Which will be the first videotape? The most scrawny, one might think. The one that shows, among the many without a label, the most distant date or, perhaps, the one in which elegant ladies with hats carry in their arms little girls for an afternoon walk on the coast of their holiday home. But who are the girls? It’s Martina Ghezzi. Or Aura Ghezzi? Were it the first we would be in 1981, were it Aura that could only be but seven years later, at least. However, we will see them many other times in a period that goes from the babble of the first words through the clamor of high school teenagers and then to the squares of Genoa 2001. It must certainly be 1989 when at the center of the monumental red cardboard parliament thousands of Communist Party delegates listen to the speeches of this and that, while in the press room, among the incisive squeaks of teleprinters, faxes and telephones, Rai executives like Angelo Guglielmi and Sandro Curzi, along with very young Mentanas, comment and smile among televisions that broadcast “Scheggie” on the schedule on the third channel. Without interruption the same tape makes its way in the corridors of Viale Mazzini. A quiet office full of Vhs and Umatic stacks, magazines, masks, catalogs, there is even a hologram christ on the wall, on which the lens lingers and plays, however, the telephone rings, who is filming presses a flashing button on the big company machine and answers: “I’m coming”. Stop. A motorboat moves along the open sea in a direction that goes straight to a small island. It is Lisca Bianca on the Aeolian archipelago in Sicily, or rather, pardon, it is Michelangelo Antonioni, or rather, it is a chase. So that even the apparently most common, almost tourist-like image, the blue of the sea in a paste that is a little more dense than that of the sky, that of tape cassettes, immediately becomes a lattice filled with overlays and cinematographies. Like when a very young Mario Martone showed up with a white rose for little Martina’s birthday at Nennella and Enrico’s house. The same house where a few years later Martina will play the piano in front of an audience of friends. “She touched me” says Enrico, seeing her again. And re-seeing “is the hard core of this thing” we will comment shortly after. Almost a programmatic declaration whose echo spread over thirty years of research, practices and conversations. After all one just needs to make a leap, it is always a jump, a release, epigenesis of a bubble when boiling, the cassette becomes smaller, the heads now record, still on tape, strings of digital algorithms, and on the other side of the lens the philosopher Emanuele Severino, in a dialogue about origin and the end, the arrival of the eternal, spirit of conservation, will of power and After Life, Ghezzi himself listens to the essence of that core: “We do not think adequately about the real rift that brings cinema to history, to what we are used to thinking of as the history of humanity or the world, cinema is the first moment in which the world sees itself again. We know that it is fake, that it is a trick, that they are single frames, but while photography is an frozen instant, with cinema we re-see a horse, the world sees itself again and this is in itself an actualization that is not thought of, but still is a thinking…It is a small system, mechanical, banal, simple, corruptible, but it is sufficient in producing a re-seeing of the world that is in itself immediately Nietzschean, circular.” That everything happens, occurs, emerges, while analyzing hundreds of hours of cassettes whose destiny of necessity now tickles for a form, is not only unique, it is also compelling. Thus a helicopter rises in flight, an aerial reconnaissance returns to the Mediterranean, there is also Ciro Giorgini with a handycam, there is Helene, there is the pilot and reviewing we anxiously wait in front of the monitor for that moment in which the pilot frees the cloche as a joke, the helicopter for a moment becomes a dead body in the void and fear catches those present. But it is a memory of Enrico’s that is present in the archive only with an “ooooohhhhhhhhhh”, the image won’t really fall. I remember a feeling that for a moment seemed the best ending for this film, a fall into the fire. MBut the boundless opportunity of an archive has in itself the movement of the limbs of a bird, a constant definition of openness, so on the monitor next to it, a warm red light, at times sensual, embeds Michael Cimino in an almost feminine form within a composition of fruit and flowers, marked on the edge of the frame by a jug of wine behind which Alberto Barbera hides, advocate of a meeting in a restaurant in Turin, where the stone guest, the video camera on the table, finally becomes the object of animated discussion. Cut. Cut. Cut. Among dozens of speaking self-reflexes, in always renewed hotel rooms, Enrico talks about Amir Naderi’s attitude to cut, even in a conversation, with the cinematographic verse: Cut! Thus, along the flow of a tape, the very rapid appearance of the great smile, just below an enormous forehead, of the Iranian director, seems to precisely hold to the story. We are in Venice, shortly thereafter Marco Melani will start to film in the outdoor tables of the Bendù hotel a long thinking talk between Philippe Garrel and Enrico Ghezzi. Venice is a topical place, almost a constant. Hi Quentin! – one hears shouting as the camera approaches a landing – and Tarantino comes out of the motorized gondola with his thumbs up, the American way, and with cheering hands, returns the greeting. It is evening, the black waters of the lagoon are brightened by one of the full moons filmed during time. The steamboat stops at the entrance of a hotel. “The De Oliveira dinner?” “On the terrace”. To reach it one passes through a long corridor adorned with paintings that portray the Serenissima in a shady way. Suddenly a pigeon invades the scene and the camera begins to follow him between the columns and halls of the Hotel. “It is magnificent” – says Enrico “Will you join us?” – says another voice. It is Paolo Branco who, like a Cicerone with large mustaches and courteous manners, we shall meet again in other elegant dinners at the lido. Like the one in which Catherine Deneuve glares, by trade, with a look, the lens that films her, and then the camera moves, crossing tables, celebrities and monsters to meet John Malkovich with whom a conversation on Tonino De Bernardi is hastily strung together. We have already seen De Bernardi, maneuvering a camera and directing a clarinetist and the Bonaiuto sisters on the set of Piccoli Orrori at Ghezzi’s house, a moment that perhaps gives us the most beautiful frame in hundreds of hours, that of Silvia Bonaiuto, Nennella. Meanwhile, in the Great Hall, the speaker of the 63rd Venice Film Festival announces the latest film by Daniel Huillet and Jean Marie Straube, but they are not there, taking a stance, and the applause goes, in a roaring sequence, to the actors of those meetings of theirs. The scenes, the situations, the characters, the moments, the places pass quickly, with the plastic and strident sound of the fast progression of the tape in slow motion: Tarr Bela, Wenders Wim, Papo Paolo, Trento, Latisana, Berlin, Paris, Bergamo, Olmi Ermanno, Pozzi Moana, Emmer Luciano, Schifano Mario, Sydney, Bangock, Taormina, Cannes.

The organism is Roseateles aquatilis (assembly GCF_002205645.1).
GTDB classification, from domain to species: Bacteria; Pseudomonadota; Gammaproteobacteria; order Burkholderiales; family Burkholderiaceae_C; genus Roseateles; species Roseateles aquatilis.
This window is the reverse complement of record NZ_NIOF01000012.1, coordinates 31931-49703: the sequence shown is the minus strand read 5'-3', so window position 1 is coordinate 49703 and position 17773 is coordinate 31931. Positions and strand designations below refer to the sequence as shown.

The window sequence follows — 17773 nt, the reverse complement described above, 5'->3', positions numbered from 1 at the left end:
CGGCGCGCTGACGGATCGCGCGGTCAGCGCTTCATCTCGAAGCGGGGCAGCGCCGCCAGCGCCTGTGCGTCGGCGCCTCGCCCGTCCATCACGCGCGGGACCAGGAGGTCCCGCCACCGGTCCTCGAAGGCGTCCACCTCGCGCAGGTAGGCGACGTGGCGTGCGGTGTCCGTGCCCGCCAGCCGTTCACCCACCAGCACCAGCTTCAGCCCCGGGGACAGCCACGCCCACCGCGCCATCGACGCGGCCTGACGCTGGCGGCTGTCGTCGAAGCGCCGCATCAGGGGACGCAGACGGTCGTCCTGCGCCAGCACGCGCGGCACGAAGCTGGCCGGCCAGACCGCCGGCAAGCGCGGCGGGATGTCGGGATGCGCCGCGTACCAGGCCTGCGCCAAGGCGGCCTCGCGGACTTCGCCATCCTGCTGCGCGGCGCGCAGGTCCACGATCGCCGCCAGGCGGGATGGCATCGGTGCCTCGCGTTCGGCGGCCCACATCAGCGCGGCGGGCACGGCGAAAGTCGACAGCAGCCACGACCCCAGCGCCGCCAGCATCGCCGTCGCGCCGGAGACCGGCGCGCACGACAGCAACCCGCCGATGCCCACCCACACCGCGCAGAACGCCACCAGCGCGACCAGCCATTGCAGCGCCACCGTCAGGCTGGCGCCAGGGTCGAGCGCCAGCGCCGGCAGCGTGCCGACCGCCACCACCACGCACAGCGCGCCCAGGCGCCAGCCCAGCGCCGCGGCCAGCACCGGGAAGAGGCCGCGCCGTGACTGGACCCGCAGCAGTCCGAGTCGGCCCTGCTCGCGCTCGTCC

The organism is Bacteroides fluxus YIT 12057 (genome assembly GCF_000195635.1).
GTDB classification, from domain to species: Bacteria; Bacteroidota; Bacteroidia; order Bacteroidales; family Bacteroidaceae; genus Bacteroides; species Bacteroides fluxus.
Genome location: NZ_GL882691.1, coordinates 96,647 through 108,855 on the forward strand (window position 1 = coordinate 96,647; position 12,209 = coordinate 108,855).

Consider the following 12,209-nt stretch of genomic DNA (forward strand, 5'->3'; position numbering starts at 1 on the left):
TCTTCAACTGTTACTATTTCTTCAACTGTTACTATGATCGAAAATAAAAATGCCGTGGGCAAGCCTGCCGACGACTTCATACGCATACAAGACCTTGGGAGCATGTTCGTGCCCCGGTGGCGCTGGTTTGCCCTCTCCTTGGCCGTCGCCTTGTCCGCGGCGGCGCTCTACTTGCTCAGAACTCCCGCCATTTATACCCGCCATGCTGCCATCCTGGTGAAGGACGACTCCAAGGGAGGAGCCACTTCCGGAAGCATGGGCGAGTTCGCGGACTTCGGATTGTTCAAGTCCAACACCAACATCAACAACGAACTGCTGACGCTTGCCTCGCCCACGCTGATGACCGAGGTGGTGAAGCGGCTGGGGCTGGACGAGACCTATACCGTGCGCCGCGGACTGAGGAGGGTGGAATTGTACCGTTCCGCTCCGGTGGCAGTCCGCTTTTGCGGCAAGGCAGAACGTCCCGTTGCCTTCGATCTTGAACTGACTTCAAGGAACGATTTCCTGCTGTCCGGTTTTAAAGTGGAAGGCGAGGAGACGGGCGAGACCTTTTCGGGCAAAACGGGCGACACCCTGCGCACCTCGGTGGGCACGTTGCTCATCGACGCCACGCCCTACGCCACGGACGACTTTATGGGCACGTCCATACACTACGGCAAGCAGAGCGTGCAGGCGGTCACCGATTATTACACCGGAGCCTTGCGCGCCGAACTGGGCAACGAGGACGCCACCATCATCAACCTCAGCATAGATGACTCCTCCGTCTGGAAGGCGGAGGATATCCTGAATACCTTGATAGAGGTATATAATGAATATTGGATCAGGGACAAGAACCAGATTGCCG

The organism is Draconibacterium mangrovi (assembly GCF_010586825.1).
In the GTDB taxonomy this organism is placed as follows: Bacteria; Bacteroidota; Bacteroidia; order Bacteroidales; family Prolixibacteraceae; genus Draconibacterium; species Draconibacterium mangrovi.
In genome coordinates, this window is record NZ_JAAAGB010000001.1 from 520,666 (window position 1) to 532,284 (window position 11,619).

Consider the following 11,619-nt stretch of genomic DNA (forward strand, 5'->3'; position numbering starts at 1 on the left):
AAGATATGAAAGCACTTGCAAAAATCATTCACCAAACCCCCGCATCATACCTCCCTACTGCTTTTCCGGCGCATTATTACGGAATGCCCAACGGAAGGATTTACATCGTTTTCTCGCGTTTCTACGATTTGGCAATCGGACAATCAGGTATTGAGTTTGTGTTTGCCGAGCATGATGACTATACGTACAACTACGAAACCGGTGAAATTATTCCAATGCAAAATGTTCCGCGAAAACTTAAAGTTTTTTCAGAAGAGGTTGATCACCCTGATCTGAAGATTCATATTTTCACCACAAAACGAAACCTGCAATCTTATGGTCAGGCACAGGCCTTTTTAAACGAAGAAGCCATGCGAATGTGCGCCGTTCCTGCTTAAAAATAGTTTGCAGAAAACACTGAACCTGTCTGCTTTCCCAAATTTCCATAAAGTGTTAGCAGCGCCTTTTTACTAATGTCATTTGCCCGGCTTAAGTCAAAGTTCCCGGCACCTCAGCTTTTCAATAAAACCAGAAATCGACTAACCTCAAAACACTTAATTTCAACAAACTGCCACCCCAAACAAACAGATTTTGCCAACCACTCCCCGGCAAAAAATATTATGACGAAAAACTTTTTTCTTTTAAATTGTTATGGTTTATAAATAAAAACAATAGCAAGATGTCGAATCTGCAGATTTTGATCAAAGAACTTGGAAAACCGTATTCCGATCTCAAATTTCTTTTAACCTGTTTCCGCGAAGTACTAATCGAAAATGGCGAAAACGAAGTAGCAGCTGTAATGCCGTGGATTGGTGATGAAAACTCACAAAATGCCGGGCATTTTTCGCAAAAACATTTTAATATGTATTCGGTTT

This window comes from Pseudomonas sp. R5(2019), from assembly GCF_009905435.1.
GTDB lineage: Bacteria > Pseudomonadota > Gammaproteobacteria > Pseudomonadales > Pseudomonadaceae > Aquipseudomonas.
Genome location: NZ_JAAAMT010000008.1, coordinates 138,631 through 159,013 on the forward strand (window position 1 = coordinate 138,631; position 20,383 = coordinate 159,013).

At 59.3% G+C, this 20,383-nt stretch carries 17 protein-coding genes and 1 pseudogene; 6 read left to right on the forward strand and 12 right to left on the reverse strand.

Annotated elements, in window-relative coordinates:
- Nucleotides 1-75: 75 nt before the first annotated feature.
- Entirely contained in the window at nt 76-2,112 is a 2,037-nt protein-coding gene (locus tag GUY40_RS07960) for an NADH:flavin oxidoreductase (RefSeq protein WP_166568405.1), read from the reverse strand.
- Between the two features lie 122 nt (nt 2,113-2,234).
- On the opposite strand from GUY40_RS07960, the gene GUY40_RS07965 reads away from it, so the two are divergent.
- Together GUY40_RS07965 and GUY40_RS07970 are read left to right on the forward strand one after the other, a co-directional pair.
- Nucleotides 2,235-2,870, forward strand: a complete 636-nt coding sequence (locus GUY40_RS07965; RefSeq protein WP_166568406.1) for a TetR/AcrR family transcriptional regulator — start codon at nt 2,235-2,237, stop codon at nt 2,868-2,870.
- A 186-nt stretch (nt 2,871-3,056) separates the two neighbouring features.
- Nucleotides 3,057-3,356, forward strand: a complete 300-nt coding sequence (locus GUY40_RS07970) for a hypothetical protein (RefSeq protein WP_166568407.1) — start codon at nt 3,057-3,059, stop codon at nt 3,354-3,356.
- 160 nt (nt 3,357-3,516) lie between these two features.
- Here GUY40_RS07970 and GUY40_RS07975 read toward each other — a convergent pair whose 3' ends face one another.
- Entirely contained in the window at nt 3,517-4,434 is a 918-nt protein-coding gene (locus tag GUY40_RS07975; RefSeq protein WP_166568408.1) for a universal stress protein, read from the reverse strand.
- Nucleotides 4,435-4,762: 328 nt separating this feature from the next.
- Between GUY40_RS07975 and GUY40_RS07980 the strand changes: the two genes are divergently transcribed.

Newborn Adelchi Ghezzi, in his mother’s arms, in a hissed night, he listens to John Coltrane. Fast forward, again. Bertolucci Bernardo, Tyler Liv, Houellebecq Michel, Milan, Villa Simius, Bellaria, Turin, Derrida Jacques, Žižek Slavoj, Pitt Michael, Green Eva, Garrel Louis, London, Bruxelles, Carpenter John, Argento Dario, Bressane Julio, Rome, Genoa, Naples, Ferrara Abel.